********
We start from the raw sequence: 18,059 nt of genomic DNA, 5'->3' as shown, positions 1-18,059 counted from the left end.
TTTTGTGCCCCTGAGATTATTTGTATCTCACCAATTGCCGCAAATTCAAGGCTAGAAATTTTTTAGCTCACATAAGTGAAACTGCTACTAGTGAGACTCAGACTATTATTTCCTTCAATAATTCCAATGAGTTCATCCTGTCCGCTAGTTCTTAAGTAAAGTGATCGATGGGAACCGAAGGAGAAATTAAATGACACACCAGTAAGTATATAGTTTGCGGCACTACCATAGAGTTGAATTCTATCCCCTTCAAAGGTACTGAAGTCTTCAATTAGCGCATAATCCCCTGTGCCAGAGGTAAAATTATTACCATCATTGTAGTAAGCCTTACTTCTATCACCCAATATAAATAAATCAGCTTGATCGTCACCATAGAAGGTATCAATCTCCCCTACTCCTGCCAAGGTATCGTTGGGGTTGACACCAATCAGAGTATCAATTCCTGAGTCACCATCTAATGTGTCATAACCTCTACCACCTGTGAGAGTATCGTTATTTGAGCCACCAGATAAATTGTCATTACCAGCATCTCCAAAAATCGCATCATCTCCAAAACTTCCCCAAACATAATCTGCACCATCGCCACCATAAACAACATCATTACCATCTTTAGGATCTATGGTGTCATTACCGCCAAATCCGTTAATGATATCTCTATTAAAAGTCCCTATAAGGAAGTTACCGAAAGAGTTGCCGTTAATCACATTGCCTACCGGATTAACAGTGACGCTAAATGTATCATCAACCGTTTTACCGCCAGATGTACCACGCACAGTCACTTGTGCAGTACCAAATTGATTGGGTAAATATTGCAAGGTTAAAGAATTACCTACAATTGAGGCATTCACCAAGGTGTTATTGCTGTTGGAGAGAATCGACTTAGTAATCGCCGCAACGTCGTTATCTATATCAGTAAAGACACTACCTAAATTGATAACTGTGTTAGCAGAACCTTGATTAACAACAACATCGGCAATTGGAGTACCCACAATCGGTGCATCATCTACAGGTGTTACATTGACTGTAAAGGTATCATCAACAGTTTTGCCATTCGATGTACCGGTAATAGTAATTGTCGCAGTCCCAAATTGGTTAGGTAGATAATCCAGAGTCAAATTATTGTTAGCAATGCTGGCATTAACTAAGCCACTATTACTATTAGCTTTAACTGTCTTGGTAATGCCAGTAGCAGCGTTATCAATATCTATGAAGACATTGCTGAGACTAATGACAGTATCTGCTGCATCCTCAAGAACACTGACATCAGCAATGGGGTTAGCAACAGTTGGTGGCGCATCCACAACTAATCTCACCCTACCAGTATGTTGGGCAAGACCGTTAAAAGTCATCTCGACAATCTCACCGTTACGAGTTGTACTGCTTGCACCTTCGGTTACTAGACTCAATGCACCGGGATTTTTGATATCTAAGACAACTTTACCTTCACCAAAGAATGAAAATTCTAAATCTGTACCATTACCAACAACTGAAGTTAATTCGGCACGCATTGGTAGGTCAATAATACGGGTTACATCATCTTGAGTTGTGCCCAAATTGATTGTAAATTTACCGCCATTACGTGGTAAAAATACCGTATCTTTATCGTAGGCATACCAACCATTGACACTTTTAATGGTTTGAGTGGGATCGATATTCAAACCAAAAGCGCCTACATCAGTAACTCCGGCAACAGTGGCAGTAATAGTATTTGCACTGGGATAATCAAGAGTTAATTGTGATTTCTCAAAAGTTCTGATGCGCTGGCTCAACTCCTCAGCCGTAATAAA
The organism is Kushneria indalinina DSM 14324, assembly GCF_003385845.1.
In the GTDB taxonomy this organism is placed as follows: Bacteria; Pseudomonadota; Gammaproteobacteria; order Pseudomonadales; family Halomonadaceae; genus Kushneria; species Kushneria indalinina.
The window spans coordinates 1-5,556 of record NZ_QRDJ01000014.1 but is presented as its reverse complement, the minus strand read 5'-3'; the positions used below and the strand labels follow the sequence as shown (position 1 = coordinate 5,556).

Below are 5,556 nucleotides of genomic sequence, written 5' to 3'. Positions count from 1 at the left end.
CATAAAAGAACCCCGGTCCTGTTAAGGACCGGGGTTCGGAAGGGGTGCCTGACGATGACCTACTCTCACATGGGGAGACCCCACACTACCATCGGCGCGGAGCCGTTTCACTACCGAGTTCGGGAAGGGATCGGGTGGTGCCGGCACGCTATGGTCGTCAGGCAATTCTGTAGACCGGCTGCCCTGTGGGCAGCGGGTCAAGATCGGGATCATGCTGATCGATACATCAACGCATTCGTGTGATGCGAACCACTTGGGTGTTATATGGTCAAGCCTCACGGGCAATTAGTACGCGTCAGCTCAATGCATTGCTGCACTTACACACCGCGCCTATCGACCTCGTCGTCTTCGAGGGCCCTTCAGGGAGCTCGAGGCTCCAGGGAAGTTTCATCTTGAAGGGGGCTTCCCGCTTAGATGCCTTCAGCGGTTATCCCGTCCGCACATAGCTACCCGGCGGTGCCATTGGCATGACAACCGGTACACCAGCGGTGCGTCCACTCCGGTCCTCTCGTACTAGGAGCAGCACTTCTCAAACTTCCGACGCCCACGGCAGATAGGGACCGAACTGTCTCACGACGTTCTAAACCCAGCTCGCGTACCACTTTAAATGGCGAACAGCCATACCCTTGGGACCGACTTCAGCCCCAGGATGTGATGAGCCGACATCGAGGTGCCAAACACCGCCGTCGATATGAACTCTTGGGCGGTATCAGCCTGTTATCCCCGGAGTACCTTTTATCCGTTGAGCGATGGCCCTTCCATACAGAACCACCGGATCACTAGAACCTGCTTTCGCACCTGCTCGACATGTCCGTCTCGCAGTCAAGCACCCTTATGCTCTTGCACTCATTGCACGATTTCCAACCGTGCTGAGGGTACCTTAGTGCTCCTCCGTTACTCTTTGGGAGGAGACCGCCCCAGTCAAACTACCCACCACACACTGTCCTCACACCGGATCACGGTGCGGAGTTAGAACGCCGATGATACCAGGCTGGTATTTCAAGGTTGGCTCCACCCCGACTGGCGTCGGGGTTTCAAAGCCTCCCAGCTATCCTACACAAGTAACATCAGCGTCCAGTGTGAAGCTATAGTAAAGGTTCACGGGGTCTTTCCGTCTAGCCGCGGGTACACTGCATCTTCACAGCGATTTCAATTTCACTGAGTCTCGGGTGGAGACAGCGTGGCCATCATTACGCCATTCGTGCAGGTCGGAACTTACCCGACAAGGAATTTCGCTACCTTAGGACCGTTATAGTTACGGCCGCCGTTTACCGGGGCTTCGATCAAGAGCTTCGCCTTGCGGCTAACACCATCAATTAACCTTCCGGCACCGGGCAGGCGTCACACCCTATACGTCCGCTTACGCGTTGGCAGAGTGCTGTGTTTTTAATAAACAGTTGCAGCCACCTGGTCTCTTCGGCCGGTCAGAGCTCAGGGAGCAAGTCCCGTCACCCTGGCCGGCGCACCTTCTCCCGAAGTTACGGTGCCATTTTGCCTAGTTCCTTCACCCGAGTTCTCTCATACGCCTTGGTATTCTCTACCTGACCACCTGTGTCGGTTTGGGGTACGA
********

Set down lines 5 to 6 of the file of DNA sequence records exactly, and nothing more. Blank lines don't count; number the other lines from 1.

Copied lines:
The window spans coordinates 1-5,556 of record NZ_QRDJ01000014.1 but is presented as its reverse complement, the minus strand read 5'-3'; the positions used below and the strand labels follow the sequence as shown (position 1 = coordinate 5,556).

Below are 5,556 nucleotides of genomic sequence, written 5' to 3'. Positions count from 1 at the left end.